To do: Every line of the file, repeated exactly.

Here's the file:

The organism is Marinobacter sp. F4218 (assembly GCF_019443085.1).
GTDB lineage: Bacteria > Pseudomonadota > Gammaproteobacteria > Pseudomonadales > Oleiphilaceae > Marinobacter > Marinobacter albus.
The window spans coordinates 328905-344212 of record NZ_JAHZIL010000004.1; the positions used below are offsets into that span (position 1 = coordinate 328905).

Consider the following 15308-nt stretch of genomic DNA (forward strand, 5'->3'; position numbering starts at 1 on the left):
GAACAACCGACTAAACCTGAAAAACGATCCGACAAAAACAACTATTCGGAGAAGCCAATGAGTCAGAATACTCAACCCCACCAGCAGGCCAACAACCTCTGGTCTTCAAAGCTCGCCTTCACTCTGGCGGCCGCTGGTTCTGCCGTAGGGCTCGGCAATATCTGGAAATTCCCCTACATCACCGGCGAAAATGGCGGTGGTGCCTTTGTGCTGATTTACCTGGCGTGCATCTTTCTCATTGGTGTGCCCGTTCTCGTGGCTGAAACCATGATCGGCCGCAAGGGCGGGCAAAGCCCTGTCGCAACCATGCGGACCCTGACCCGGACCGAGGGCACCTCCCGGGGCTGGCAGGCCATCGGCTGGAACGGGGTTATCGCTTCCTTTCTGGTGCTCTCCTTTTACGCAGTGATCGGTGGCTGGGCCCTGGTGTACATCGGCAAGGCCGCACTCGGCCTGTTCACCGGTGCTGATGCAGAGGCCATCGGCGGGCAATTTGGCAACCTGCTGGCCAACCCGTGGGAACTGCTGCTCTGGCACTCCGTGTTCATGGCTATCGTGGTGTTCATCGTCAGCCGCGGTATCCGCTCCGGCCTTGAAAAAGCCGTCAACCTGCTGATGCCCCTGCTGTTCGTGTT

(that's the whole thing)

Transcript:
The organism is Marinobacter sp. F4218 (assembly GCF_019443085.1).
GTDB lineage: Bacteria > Pseudomonadota > Gammaproteobacteria > Pseudomonadales > Oleiphilaceae > Marinobacter > Marinobacter albus.
The window spans coordinates 328905-344212 of record NZ_JAHZIL010000004.1; the positions used below are offsets into that span (position 1 = coordinate 328905).

Consider the following 15308-nt stretch of genomic DNA (forward strand, 5'->3'; position numbering starts at 1 on the left):
GAACAACCGACTAAACCTGAAAAACGATCCGACAAAAACAACTATTCGGAGAAGCCAATGAGTCAGAATACTCAACCCCACCAGCAGGCCAACAACCTCTGGTCTTCAAAGCTCGCCTTCACTCTGGCGGCCGCTGGTTCTGCCGTAGGGCTCGGCAATATCTGGAAATTCCCCTACATCACCGGCGAAAATGGCGGTGGTGCCTTTGTGCTGATTTACCTGGCGTGCATCTTTCTCATTGGTGTGCCCGTTCTCGTGGCTGAAACCATGATCGGCCGCAAGGGCGGGCAAAGCCCTGTCGCAACCATGCGGACCCTGACCCGGACCGAGGGCACCTCCCGGGGCTGGCAGGCCATCGGCTGGAACGGGGTTATCGCTTCCTTTCTGGTGCTCTCCTTTTACGCAGTGATCGGTGGCTGGGCCCTGGTGTACATCGGCAAGGCCGCACTCGGCCTGTTCACCGGTGCTGATGCAGAGGCCATCGGCGGGCAATTTGGCAACCTGCTGGCCAACCCGTGGGAACTGCTGCTCTGGCACTCCGTGTTCATGGCTATCGTGGTGTTCATCGTCAGCCGCGGTATCCGCTCCGGCCTTGAAAAAGCCGTCAACCTGCTGATGCCCCTGCTGTTCGTGTT